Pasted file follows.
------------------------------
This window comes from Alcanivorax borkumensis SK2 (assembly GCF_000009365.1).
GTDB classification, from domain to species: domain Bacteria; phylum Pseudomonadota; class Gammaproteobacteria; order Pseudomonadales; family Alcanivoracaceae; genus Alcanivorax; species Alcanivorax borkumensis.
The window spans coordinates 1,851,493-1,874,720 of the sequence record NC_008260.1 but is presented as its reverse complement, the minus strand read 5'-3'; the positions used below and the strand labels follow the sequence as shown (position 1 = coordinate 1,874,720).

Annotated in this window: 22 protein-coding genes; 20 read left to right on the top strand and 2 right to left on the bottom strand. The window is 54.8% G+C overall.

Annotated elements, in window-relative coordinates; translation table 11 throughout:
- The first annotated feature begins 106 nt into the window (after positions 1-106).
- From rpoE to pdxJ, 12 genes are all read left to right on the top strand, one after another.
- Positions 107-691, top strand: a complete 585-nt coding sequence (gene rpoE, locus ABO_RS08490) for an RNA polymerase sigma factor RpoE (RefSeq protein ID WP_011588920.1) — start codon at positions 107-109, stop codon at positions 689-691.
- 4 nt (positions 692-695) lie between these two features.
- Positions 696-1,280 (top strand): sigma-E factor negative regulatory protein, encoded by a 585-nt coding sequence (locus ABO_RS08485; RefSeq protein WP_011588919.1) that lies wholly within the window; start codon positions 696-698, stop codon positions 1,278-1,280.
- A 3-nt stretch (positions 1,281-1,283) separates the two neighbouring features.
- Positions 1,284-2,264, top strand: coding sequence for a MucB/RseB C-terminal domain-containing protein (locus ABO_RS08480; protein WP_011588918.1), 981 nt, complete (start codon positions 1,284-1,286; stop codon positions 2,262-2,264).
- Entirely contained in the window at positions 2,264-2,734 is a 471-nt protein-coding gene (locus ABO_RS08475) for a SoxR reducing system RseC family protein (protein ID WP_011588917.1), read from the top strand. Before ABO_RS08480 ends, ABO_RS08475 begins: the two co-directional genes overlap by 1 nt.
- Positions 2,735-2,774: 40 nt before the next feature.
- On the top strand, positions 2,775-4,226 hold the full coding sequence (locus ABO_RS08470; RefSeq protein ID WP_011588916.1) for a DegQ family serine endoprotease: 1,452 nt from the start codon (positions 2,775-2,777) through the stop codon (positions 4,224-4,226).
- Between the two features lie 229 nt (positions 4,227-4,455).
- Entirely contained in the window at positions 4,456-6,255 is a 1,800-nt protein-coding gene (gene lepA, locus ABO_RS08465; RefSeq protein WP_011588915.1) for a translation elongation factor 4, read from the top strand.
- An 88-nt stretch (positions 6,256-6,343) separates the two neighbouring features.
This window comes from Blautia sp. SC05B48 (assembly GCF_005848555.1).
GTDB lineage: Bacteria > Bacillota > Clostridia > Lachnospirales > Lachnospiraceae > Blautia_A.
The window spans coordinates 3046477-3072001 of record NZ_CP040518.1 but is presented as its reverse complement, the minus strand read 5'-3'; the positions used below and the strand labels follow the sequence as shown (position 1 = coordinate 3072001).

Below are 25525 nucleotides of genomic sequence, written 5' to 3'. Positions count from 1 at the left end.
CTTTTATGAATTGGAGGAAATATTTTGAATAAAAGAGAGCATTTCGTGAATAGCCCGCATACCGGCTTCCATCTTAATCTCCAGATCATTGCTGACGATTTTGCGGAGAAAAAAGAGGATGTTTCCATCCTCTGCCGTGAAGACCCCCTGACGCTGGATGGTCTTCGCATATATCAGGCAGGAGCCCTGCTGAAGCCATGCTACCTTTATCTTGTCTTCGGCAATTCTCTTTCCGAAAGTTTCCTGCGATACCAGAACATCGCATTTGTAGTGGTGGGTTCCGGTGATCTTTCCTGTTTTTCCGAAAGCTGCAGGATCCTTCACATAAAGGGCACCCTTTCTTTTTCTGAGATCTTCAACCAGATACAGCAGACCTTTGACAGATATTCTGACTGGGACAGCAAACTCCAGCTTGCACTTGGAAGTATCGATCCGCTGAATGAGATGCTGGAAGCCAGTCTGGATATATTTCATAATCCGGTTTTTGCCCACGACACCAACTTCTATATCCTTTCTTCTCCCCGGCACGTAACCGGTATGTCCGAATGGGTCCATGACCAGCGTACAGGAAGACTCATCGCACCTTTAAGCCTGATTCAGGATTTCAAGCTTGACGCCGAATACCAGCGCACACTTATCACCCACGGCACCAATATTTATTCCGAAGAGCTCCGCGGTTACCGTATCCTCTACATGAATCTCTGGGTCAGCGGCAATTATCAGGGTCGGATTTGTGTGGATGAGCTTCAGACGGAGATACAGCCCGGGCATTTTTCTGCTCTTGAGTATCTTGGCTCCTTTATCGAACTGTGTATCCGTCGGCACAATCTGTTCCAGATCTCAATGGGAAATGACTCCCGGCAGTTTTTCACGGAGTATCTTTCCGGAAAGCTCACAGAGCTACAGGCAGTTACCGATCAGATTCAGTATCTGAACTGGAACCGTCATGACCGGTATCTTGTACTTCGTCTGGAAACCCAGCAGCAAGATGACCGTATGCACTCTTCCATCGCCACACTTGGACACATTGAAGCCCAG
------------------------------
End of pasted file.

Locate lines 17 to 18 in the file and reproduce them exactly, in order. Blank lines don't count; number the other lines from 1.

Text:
- Entirely contained in the window at positions 4,456-6,255 is a 1,800-nt protein-coding gene (gene lepA, locus ABO_RS08465; RefSeq protein WP_011588915.1) for a translation elongation factor 4, read from the top strand.
- An 88-nt stretch (positions 6,256-6,343) separates the two neighbouring features.